(Laughs) I think the best thing for women to do is just not worry about it. Obviously you try to keep yourself looking as good as you can, that goes for men and women, we all have to look at each other. I dislike the amount of photo shopping that goes on. It’s the wrong message to send out to young people that you have to distort your face in order to remain eternally youthful. It’s a state of mind that keeps you youthful. As long as you are still ticking over and doing the things you want to do, everything else is irrelevant.
You won a Time Out award for a play ‘All or Nothing at All’ about Billy Holiday. What was it like to play Billy Holiday?
It was a very steep learning curve. In my spare time I messed around doing Jazz singing and it wasn’t like I sounded like Billy Holiday, it was an acting part too. It was an honour to portray someone with that amount of spirit, independence and thought and get to the essence of that. Also John Malkovich gave me the award so I think I was more excited about that than anything!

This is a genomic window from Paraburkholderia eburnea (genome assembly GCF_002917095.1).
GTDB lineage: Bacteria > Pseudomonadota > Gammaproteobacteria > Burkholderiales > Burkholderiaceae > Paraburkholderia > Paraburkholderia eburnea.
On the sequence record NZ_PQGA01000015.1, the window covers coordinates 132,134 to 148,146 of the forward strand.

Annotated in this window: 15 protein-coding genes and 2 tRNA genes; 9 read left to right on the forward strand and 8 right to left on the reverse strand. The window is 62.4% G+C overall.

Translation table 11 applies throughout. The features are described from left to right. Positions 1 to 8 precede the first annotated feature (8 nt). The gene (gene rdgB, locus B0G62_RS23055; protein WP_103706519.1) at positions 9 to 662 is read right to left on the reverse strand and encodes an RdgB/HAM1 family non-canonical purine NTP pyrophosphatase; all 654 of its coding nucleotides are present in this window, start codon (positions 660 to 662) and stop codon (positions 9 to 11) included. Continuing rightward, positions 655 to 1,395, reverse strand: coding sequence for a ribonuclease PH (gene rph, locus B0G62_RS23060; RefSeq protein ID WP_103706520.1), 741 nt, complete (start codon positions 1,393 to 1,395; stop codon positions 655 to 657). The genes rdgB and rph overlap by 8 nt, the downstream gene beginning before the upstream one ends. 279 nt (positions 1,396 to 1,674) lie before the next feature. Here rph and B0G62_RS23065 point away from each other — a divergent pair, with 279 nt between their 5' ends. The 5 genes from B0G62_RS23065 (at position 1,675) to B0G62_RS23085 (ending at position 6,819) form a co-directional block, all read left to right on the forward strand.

So getting as big as The Selecter have, you guys have reached something of a cult status. I know you have toured the states many times. Was it an eye opener touring South America in the 80’s?
Yes back in 1980 it was an eye opener, we had a story in my book where we all turned up to do a shoot for Zounds music magazine and we were posing on the front of Southfork which is where Dallas was filmed. We were just standing on a dirt road with a picket fence and a great big sign reading ‘Southfork’ and eventually a great big truck came along with a bunch of guys who had baseball bats and they talked to our bus driver who was a bit of a red neck himself really from down there but he was very sympathetic to us and they took him aside and basically said “If you don’t get those n*******’s out of there and back on that bus, then we will sort it out.” So if that happens to you on a dirt road in Texas you do as you’re told. So yeah it was not all beer and skittles in those days. That was 1980. Whether that would happen today or not I don’t know but I haven’t been back to Texas yet to find out. We normally play the West Coast and the East Coast in Canada. Those kind of people will always be preaching to the converted. It’s better to know those things.